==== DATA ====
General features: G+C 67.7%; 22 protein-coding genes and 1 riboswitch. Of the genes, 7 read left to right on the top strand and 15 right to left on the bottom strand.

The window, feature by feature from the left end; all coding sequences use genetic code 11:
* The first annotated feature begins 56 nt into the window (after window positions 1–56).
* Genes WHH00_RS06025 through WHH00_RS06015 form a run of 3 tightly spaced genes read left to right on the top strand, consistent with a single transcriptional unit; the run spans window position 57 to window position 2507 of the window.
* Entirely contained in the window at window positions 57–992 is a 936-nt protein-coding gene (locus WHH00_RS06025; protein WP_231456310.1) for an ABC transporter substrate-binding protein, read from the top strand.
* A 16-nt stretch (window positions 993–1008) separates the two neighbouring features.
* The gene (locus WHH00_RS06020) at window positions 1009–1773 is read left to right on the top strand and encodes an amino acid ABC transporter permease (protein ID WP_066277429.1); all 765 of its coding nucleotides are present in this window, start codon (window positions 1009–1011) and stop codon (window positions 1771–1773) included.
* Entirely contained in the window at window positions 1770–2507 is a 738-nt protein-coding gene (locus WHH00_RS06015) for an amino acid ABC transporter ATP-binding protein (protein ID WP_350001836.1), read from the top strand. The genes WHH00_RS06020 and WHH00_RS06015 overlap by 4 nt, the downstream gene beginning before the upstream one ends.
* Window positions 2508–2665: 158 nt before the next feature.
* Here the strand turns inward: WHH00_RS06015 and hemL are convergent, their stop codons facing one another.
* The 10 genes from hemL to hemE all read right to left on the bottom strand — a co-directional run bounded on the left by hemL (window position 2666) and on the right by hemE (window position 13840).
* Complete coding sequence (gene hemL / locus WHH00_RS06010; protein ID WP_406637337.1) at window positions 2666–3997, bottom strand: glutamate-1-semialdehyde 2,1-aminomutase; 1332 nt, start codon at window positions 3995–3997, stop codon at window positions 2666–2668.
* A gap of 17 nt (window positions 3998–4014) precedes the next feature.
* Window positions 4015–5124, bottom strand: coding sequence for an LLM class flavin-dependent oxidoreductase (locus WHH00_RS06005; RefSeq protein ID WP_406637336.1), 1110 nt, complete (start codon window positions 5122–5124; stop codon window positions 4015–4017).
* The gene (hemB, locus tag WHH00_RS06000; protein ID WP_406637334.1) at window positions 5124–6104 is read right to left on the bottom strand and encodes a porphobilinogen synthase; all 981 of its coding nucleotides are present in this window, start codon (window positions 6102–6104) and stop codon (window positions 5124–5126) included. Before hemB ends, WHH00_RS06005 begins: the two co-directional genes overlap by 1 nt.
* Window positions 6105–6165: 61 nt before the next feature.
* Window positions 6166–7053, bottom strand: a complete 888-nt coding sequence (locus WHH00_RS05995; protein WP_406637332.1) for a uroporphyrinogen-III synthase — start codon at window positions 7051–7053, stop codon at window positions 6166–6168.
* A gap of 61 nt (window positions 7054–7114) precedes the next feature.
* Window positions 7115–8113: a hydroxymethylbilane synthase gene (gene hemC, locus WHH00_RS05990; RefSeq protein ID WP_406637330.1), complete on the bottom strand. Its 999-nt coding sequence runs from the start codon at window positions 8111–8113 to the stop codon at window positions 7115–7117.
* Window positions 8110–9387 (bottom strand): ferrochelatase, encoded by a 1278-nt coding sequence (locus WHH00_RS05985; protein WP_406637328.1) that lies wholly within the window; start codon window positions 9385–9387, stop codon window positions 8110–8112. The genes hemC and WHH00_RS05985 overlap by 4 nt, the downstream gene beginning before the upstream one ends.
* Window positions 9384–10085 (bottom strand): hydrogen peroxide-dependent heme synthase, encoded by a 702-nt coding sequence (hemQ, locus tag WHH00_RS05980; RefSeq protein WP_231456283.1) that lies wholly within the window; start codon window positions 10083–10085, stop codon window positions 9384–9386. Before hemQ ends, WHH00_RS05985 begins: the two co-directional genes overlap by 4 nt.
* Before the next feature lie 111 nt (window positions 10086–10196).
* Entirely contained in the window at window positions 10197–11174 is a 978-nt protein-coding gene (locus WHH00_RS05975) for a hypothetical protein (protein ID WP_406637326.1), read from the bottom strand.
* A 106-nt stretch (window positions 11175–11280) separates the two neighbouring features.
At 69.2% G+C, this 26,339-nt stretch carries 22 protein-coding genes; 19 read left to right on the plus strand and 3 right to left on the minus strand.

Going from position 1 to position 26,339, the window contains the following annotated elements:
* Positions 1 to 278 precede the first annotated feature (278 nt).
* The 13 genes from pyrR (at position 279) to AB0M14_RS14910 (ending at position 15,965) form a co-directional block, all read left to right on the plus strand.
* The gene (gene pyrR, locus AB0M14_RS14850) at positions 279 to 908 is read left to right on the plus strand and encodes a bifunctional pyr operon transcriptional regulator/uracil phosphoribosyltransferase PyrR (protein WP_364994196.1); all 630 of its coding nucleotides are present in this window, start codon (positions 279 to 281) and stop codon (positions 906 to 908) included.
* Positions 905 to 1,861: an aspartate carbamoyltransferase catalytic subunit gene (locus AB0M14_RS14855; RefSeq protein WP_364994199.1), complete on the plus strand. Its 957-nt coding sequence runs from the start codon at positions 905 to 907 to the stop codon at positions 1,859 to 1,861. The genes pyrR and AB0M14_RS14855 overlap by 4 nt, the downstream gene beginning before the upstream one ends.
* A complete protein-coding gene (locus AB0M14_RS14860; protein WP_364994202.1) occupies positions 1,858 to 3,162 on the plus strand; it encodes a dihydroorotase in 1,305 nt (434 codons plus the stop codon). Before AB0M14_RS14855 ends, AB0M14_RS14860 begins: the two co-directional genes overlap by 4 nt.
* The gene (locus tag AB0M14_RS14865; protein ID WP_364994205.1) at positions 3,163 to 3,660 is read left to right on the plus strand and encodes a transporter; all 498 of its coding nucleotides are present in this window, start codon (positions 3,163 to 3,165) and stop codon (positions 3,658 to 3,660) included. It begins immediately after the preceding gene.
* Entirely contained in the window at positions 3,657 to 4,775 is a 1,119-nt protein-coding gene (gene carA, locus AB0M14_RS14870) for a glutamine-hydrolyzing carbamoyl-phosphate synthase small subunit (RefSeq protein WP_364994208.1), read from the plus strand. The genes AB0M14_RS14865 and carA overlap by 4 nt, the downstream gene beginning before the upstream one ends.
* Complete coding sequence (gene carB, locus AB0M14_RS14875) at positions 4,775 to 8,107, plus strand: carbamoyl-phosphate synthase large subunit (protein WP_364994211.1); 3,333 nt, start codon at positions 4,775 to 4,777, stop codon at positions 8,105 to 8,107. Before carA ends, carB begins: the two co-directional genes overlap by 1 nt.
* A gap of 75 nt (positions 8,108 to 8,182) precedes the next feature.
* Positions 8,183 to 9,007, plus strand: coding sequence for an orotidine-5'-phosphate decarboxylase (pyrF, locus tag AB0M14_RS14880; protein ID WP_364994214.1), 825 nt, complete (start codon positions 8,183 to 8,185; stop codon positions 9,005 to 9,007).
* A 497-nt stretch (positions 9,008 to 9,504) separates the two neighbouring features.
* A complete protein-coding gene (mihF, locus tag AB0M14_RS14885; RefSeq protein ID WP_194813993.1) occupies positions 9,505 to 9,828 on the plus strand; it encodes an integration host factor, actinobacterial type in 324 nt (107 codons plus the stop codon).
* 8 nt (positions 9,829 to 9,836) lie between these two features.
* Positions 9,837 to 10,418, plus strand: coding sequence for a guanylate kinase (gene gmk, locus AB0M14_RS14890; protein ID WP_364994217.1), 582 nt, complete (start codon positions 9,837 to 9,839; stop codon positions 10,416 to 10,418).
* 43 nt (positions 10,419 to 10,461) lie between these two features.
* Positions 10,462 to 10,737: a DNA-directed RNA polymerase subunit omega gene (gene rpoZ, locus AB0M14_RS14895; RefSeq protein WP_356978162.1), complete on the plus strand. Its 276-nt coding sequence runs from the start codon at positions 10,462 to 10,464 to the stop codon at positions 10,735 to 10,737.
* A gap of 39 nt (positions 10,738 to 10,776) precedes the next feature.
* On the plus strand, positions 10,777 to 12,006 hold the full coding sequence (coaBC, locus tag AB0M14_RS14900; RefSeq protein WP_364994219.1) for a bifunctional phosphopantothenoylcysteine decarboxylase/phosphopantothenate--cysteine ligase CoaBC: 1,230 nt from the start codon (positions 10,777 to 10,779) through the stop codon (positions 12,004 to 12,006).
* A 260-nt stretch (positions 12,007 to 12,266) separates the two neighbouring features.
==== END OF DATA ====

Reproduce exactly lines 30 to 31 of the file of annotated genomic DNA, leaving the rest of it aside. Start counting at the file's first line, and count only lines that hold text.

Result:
* Positions 905 to 1,861: an aspartate carbamoyltransferase catalytic subunit gene (locus AB0M14_RS14855; RefSeq protein WP_364994199.1), complete on the plus strand. Its 957-nt coding sequence runs from the start codon at positions 905 to 907 to the stop codon at positions 1,859 to 1,861. The genes pyrR and AB0M14_RS14855 overlap by 4 nt, the downstream gene beginning before the upstream one ends.
* A complete protein-coding gene (locus AB0M14_RS14860; protein WP_364994202.1) occupies positions 1,858 to 3,162 on the plus strand; it encodes a dihydroorotase in 1,305 nt (434 codons plus the stop codon). Before AB0M14_RS14855 ends, AB0M14_RS14860 begins: the two co-directional genes overlap by 4 nt.